In partnership with AESP: The increasing roles of DERs, connected technology and Big Data are driving rapid change in energy efficiency. As we shape the Utility of the future, this community will help you keep up with the latest developments. 

11,311 Members

Post

Rebound Effect and Energy Efficiency

https://aceee.org/blog/2014/10/rebound-effect-%E2%80%93-mountain-or-molehill

The term rebound is used to describe effects which prevent the potential savings resulting from efficiency increases from being realized (at all or in full). Ideally, we expect efficiency measures to result in corresponding savings. However, the greater the difference between expected and actual savings, the greater the rebound effect. In some cases, an increase in efficiency may even lead to increased energy consumption. If an increase in energy consumption which is independent of the efficiency gains mitigates the efficiency gains, there is no rebound.

The rebound effect is the percentage of the theoretical savings potential of efficiency increases which cannot be saved due to consumer behaviour.

For example, a 20 % increase in efficiency is expected to yield a 20 % decrease in resource consumption. However, if this only falls by 10 %, the rebound effect is 50 %.

Direct rebound

A direct rebound is an increased demand for the same good. Energy services which are provided more efficiently are thus cheaper. The cheaper the service, the greater the demand. For example, a more efficient lamp saves energy, (some of) which is then used for longer lighting periods (e.g. at night).

Indirect rebound

All those who save energy and therefore money due to increased efficiency, will spend the money on other things that also consume energy. This raises the demand for additional products that also require energy for their production, operation and disposal. For example, petrol will be saved after purchasing an efficient car. The money from this saving can then be used to book a flight.

Macroeconomic rebound effect

The energy saved is then available as additional supply on the (global) market. Additional supply redu­ces the price, which in turn stimulates demand. In other words: what one person saves is consumed by another. Therefore, less energy is saved overall than was expected as the result of the efficiency. This includes both direct and indirect rebound effects.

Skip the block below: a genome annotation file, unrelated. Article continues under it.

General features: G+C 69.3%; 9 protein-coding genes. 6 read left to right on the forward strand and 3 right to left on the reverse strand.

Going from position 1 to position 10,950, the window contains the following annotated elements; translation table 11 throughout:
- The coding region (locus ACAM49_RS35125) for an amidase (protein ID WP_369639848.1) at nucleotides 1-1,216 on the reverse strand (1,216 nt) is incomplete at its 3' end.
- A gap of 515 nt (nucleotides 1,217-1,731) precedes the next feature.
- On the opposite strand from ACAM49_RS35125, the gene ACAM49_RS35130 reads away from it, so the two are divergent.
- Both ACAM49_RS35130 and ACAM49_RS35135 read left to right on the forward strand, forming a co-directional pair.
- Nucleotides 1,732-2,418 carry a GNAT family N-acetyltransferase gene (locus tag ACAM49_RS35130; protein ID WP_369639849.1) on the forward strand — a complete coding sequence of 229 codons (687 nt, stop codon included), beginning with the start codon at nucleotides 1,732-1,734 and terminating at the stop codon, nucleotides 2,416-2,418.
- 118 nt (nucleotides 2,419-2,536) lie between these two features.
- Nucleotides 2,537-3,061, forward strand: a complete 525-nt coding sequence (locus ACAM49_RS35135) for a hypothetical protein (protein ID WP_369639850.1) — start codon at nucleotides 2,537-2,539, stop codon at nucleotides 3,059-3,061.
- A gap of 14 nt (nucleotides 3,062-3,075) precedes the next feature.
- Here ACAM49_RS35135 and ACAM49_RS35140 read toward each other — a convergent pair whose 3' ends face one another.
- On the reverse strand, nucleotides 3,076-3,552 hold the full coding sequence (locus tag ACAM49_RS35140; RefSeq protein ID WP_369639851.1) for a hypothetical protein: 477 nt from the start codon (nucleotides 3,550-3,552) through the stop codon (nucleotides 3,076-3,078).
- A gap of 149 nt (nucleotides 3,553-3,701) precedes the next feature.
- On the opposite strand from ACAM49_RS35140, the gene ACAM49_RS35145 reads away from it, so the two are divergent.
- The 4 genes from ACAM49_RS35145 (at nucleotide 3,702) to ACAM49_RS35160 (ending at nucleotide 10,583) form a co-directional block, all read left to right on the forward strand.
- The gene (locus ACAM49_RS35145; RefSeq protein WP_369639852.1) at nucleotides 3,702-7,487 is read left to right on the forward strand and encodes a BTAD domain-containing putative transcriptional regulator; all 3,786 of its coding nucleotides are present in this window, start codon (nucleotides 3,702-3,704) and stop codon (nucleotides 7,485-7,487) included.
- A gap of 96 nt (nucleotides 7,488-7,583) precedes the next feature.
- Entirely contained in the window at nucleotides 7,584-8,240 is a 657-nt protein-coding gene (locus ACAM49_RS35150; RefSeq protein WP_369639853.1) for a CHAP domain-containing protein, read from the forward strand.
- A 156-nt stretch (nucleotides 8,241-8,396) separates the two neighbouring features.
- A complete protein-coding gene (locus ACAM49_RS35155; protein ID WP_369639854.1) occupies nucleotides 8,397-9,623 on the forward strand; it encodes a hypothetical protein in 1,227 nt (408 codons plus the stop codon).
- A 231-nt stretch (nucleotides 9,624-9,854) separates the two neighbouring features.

Energy efficiency strategy: factoring in the rebound

What appears to be quite reasonable in terms of personal finances can have an enormously magnified effect on an economy consisting of millions of people. The rebound effect therefore has to be taken into consideration in the energy transition and the associated increase in energy efficiency.

It is certainly not an option to use the rebound effect as justification for ignoring energy efficiency. Instead, the goal should be to make conscious savings and to take targeted advantage of the opportu­nities yielded by energy efficiency.

In the literature, it is assumed that the rebound effect will reduce the energy savings obtained through energy efficiency measures by an average of 10 %, although the results of individual studies vary bet­ween 0 and 30 %.

Reference:

https://www.dke.de/resource/blob/950186/b602220460b894dfe4be445e5eda8b0a/nr-energieeffizienz-v2-en-data.pdf

S, Ehsan Marashi's picture

Thank S, Ehsan for the Post!

Energy Central contributors share their experience and insights for the benefit of other Members (like you). Please show them your appreciation by leaving a comment, 'liking' this post, or following this Member.

Matt Chester's picture
Matt Chester on April 23, 2019

The rebound effect is a very real and very critical aspect of energy efficiency measures to take into account, thanks for highlighting it. One area where I see it happen a lot is with any IoT or smart device intended to increase home efficiency-- people feel that making that 'green' choice gives them leeway to be more energy-wasteful in other aspects. Education and follow through is so critical

Get Published - Build a Following

The Energy Central Power Industry Network is based on one core idea - power industry professionals helping each other and advancing the industry by sharing and learning from each other.

If you have an experience or insight to share or have learned something from a conference or seminar, your peers and colleagues on Energy Central want to hear about it. It's also easy to share a link to an article you've liked or an industry resource that you think would be helpful.

                 Learn more about posting on Energy Central »